I'm a way stricter TV regulator than my DH is. And sometimes he's sneaky. But I only allow PBS and HGTV and I haven't seen anything worrisome related to those shows. Unless you count my oldest kid measuring the length of the room and proposing crown molding in the family room for a "new and classic look."
 

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<div>Originally Posted by <strong>Linda KS</strong></div>
<div style="font-style:italic;">My kids watch some TV and they are great kids. They do not show "agression; rudeness; meanspiritedness; hyperactivity; short attention span; inability to self-entertain...." at all.</div>
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Just wanted to clarify: I was saying that all of the kids I know exhibit some or all of these traits to varying degrees. They don't all possess <i>all</i> of these traits. Some possess maybe only one of these traits; others a few; others, all...<br><br>
OTOH, of all of the kids I know who were raised with no tv whatsoever, none of them possess <i>any</i> of these traits, as far as I can tell. However, they could be influenced by other sources, as other posters here have said. TV is not the only factor in a child's upbringing. But it is very clear to me that it is <b>extremely insidious</b> in its effect on impressionable young minds. Not each and every mind; and I know there are many Mamas here who claim their kids are doing great even with unrestricted TV exposure (but their kids might be great even more so bc they have great Mamas who parent in a way that many kids do not have the great fortune to experience...)<br><br>
Anyway, long story short - if one suspects that their child is becoming adversely affected or influenced by TV exposure, I say that their suspicions are probably right on.<br><br>
-----------------<br><br>
Another thing that really bugs me about kids and TV (including my own; and, by the way, much of my observations include my own dc) is that they incorporate the marketing into their lifestyle. Before my ds was exposed to the Thomas cartoons, he enjoyed playing with his trains as trains, not aware of the names or stories that were tied into the packaged product. He was very creative in his play and it didn't matter to him what the names of the trains were, etc. Then he watched Thomas on TV one day, and his entire approach to playing with the trains was completely altered. He now identified the toys with the promotions he viewed during the Thomas program. He wasn't playing with a blue train anymore; now he was playing with "Thomas the Tank" and he had to have "Gordan" and "Emily" to complete his game. It became an obsession.<br><br>
Likewise, other programs were sucking him in. Whenever we were out-and-about and he saw "Elmo" or "Caillou" or "Clifford" or... he would get excited about it and want to have access to the represented object. And, he was learning about "buying" things... it was just a matter of time before he would be begging for me to get him more, more, more... it actually had begun just as we decided to turn off the TV completely.<br><br>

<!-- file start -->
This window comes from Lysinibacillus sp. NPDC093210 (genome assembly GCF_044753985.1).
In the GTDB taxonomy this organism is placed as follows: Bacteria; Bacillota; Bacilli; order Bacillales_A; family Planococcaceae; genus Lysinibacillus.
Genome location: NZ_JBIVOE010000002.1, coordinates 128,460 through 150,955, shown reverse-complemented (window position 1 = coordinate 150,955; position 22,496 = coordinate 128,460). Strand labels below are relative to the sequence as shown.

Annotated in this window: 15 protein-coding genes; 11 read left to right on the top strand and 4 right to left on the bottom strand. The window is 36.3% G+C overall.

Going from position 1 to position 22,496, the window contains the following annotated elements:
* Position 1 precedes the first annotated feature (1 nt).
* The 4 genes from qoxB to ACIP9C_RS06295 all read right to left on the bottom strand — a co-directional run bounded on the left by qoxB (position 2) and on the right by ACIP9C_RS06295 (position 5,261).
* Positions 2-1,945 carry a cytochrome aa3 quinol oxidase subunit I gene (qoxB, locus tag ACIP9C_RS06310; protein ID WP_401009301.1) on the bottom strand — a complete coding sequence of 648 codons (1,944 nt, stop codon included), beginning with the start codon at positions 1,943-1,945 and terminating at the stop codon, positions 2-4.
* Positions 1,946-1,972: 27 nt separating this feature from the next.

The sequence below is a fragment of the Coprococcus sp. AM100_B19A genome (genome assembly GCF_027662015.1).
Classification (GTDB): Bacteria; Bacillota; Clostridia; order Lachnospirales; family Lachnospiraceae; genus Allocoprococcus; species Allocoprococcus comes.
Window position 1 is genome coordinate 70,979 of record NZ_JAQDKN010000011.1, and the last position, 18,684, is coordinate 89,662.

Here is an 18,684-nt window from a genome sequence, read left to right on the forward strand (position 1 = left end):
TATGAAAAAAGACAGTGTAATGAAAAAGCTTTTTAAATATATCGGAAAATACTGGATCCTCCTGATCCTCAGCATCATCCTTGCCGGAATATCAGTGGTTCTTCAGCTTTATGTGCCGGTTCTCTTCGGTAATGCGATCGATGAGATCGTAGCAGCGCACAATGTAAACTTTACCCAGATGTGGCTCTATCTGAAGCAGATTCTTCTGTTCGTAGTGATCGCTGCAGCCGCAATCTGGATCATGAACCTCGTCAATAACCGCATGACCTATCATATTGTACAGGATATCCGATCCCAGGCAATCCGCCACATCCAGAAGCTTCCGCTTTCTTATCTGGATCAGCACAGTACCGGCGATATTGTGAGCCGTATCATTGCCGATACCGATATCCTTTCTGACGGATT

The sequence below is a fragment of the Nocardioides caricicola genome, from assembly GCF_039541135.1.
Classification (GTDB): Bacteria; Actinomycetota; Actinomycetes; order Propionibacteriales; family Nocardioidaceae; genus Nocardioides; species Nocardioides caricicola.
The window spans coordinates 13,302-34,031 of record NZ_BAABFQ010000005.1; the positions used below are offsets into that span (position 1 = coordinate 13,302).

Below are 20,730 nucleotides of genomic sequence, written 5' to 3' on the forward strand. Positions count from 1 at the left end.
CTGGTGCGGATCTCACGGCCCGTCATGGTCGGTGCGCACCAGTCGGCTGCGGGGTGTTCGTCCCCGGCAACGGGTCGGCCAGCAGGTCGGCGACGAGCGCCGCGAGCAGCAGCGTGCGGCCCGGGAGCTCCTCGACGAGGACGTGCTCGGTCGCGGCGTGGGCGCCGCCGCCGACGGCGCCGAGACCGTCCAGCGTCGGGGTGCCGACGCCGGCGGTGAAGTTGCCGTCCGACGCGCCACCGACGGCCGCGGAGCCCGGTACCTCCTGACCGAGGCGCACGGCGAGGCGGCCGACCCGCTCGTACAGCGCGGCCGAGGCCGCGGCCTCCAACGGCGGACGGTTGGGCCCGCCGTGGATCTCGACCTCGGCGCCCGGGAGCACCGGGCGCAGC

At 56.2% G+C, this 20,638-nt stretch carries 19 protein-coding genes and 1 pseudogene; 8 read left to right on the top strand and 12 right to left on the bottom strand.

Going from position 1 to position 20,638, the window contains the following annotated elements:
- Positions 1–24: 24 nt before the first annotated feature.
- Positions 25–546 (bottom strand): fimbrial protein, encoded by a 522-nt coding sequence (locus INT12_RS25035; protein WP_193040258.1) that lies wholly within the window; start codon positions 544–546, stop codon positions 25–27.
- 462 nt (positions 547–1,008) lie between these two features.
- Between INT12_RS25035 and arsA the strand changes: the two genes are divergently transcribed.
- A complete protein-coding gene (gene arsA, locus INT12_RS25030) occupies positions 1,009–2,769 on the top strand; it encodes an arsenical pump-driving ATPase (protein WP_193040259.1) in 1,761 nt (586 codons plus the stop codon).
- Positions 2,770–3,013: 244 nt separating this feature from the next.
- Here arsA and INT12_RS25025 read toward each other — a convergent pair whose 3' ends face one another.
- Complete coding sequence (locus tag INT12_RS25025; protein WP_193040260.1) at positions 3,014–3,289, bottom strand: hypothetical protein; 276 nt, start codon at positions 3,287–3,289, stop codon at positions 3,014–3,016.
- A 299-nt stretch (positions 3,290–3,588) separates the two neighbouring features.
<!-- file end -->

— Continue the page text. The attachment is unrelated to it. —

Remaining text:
Also, even with the limited amount of TV my ds was exposed to, he was starting to internalize behavior he saw on TV and repeating it. And, it was mostly the undesirable behavior. And, yes, children are prone to imitate what they see, whether it is from TV, real life, movies, books... but TV is so obvious a problem, and so easy to resolve (turn it off).<br><br>
Now that we have been TV-Free for about a month, we have experienced wonderful, positive advances. DS is becoming more self-sufficient in entertaining himself. I can take a shower, make dinner, etc. while he plays. I don't ignore him, either. But I can be productive. Either he helps me, or he does his own thing near me. I don't "need" the TV to help my child zone out or stay quiet when I "need" him to. My ds doesn't ask for the tv anymore. We don't feel any desire to watch the tv. We spend more quality time togther as a family.<br><br>
By the way, when ds was watching TV, it was no more than 1/2 hour - 2 hours/day, and not necessarily every single day, and not usually 2 hours/day, either. More like 1hour/day average (1/2hr in the morning/1/2hr night, at the very most). So it was not a whole lot, but he was still becoming incredibly affected and influenced by it.<br><br>
When we go on playdates with kids who are TV-watchers, some of them have a hard time playing with my DS, who likes to engage in active play, like soccer, or tag, or hide-and-seek. Some of these kids just don't know how to play this way! And some, when they get bored, ask "do you want to watch TV?" There is nothing wrong with feeling bored. What's wrong is that kids want to resolve their boredom by staring at a piece of furniture.<br><br><span style="text-decoration:underline;">The Plug-In Drug</span> is what solidified these concerns of mine. Reading this book was like having an epiphany. It describes how TV can actually re-wire a child's mind so that he becomes addicted to watching. How watching TV promotes ADD. Etc. etc. etc.<br><br>
One last note: the AAP, as mainstream as they are, dictates that no child under the age of two should watch any TV, ever. There must be an extremely compelling reason for them to publish this, especially given that TV itself is such a driving force that it could equally compel them NOT to say this in order to allow TV to further pursue its biggest market: children.